This book really connects with those who appreciate "duty to country." My father, a WWII veteran, listened to half of this unabridged version as soon as it arrived in his mailbox from me as an early Christmas gift.
The war on terrorism without the media spin. A refreshing view from major player from his prespective. Valuable insight into the man, his career and his family support. A successful man and leader. The audio is nicely done and flows smothly to conclusion. Well done.
General Franks gives a good account his own history, and an excellent account of the wars in Vietnam, Afghanistan, and particularly Iraq. But as the title indicates, it is written from a dutiful soldier's perspective, with its pluses and minuses. Other than General Powell in his remarkable My American Journey, Franks offers too much technical detail, military speak and acronyms; and too little political context, reflection and criticism of his civilian colleagues and superiors (excluding Richard Clarke). Nevertheless a highly interesting, well written (and read) book which is good entertainment as well as a valuable source for research. I recommend to combine the book with Anne Garrels' Naked in Baghdad, to get the view from the ground. I got the impression that Mr Franks spoke at least parts of the book on tape - so it makes an excellent audiobook. Highly recommendable.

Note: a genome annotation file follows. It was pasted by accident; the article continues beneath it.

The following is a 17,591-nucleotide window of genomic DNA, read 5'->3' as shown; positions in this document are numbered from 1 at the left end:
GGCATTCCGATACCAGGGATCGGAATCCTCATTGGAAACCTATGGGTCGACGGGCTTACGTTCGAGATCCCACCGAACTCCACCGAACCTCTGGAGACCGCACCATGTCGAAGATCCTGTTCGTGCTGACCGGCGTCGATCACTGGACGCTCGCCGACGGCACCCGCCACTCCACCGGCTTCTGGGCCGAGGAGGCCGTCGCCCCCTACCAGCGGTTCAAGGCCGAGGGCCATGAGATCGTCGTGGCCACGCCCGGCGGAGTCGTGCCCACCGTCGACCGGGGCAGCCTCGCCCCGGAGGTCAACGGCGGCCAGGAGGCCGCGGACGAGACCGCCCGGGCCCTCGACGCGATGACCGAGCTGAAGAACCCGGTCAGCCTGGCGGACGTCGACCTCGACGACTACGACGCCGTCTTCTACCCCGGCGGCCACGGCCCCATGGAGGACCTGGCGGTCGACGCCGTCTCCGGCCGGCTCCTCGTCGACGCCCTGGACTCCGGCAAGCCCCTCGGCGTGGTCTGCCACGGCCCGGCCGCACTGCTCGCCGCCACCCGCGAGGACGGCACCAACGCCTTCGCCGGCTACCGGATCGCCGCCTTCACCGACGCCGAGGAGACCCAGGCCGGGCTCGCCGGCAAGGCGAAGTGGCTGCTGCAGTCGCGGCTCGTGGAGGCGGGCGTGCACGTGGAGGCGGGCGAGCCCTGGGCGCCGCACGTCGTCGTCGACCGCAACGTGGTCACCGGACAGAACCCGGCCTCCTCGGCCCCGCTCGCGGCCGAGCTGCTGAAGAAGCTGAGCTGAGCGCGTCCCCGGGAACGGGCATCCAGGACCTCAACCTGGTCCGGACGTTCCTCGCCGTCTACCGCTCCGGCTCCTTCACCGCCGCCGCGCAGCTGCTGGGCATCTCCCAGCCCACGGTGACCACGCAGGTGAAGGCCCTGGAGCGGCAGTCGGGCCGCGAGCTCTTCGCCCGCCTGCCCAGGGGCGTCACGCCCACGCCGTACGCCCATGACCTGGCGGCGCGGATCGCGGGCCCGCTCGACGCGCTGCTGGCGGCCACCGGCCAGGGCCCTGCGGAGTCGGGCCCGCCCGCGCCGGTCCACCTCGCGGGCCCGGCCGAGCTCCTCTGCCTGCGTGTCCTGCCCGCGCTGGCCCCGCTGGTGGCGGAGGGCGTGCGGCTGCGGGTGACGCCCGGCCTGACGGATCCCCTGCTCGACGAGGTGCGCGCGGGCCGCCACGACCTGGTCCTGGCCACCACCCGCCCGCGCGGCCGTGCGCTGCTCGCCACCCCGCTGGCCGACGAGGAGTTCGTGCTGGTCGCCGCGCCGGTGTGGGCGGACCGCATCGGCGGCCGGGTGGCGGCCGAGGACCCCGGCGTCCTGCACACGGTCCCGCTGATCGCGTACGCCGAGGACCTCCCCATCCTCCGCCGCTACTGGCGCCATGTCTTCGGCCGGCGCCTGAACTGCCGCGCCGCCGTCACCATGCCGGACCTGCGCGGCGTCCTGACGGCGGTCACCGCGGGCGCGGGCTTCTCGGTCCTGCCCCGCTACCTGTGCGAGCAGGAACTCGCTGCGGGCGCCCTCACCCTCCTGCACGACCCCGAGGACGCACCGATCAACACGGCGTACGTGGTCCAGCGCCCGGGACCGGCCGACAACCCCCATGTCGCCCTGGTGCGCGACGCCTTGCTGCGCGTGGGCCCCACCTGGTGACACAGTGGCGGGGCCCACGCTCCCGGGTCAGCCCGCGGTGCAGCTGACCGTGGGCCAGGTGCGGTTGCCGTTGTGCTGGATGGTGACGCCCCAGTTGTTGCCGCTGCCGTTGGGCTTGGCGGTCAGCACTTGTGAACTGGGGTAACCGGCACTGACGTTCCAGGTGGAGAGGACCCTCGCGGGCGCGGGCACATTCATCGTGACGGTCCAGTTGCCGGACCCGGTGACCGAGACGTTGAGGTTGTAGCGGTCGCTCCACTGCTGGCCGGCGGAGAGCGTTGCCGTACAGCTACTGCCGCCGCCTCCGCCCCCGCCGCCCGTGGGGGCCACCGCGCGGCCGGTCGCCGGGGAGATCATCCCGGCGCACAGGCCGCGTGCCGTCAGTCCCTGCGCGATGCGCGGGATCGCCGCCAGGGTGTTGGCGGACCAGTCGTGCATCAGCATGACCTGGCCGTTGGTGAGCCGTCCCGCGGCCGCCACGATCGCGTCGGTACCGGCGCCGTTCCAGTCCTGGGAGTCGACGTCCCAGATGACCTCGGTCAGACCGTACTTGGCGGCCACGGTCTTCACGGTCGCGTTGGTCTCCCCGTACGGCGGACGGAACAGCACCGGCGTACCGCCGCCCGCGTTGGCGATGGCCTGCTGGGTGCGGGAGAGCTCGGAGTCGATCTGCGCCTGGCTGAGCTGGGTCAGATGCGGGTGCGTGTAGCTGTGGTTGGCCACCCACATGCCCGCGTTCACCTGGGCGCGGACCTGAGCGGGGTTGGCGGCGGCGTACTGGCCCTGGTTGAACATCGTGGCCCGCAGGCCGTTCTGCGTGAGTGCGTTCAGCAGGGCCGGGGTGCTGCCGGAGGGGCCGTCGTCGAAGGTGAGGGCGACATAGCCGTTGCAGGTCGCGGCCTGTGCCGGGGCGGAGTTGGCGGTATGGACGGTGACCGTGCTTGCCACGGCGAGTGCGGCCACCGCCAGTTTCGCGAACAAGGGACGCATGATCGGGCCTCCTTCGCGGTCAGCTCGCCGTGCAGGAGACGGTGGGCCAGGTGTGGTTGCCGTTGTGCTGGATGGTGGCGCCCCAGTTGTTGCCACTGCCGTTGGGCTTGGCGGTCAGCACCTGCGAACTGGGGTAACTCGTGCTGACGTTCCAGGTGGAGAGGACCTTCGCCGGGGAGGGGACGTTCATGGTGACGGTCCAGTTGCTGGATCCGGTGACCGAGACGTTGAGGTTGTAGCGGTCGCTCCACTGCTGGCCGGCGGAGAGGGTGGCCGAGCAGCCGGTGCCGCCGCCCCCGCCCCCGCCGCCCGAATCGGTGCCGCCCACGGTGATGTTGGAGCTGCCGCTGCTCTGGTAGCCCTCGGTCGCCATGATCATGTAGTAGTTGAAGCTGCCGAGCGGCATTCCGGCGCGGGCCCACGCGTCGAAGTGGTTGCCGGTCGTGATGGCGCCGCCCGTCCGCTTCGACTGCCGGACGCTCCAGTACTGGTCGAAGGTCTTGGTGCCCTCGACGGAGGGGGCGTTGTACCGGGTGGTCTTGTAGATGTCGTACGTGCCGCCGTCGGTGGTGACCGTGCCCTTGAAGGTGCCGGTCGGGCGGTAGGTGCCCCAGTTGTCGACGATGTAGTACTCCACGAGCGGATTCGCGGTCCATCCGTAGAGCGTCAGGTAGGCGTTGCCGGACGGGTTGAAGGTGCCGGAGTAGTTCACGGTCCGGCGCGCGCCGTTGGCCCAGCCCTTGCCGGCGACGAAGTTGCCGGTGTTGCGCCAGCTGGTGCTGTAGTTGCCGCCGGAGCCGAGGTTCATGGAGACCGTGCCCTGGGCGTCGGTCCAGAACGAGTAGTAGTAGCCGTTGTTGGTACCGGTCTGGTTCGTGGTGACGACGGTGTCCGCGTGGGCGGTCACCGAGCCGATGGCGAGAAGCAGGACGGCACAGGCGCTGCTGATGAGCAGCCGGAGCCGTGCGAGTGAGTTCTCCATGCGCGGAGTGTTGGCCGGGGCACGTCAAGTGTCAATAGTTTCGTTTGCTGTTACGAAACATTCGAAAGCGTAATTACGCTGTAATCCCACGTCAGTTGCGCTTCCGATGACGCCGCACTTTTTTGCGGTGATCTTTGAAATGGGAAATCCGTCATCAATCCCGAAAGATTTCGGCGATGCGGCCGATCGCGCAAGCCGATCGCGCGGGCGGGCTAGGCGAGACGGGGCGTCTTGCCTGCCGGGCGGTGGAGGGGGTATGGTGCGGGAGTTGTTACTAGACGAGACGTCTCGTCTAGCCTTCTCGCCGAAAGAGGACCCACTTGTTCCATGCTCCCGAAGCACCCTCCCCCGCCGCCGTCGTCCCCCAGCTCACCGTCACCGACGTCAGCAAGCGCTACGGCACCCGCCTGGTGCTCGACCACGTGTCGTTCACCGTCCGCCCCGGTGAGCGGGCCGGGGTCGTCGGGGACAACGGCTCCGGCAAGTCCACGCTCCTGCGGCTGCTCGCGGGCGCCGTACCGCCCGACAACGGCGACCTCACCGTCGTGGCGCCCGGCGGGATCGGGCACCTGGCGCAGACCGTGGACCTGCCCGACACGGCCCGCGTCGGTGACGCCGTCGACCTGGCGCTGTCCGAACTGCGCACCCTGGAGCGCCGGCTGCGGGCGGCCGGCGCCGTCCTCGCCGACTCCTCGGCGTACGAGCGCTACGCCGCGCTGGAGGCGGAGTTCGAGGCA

This is an incredible book about an incredible man. It is real life Tom Clancy and an unpartisan view inside our current administration. We should be proud of General Franks, our military and our current armed forces in harms way. I see more truth in this book words than the Hollywood propagandist and media mouthpieces. I highly recommend this book to you.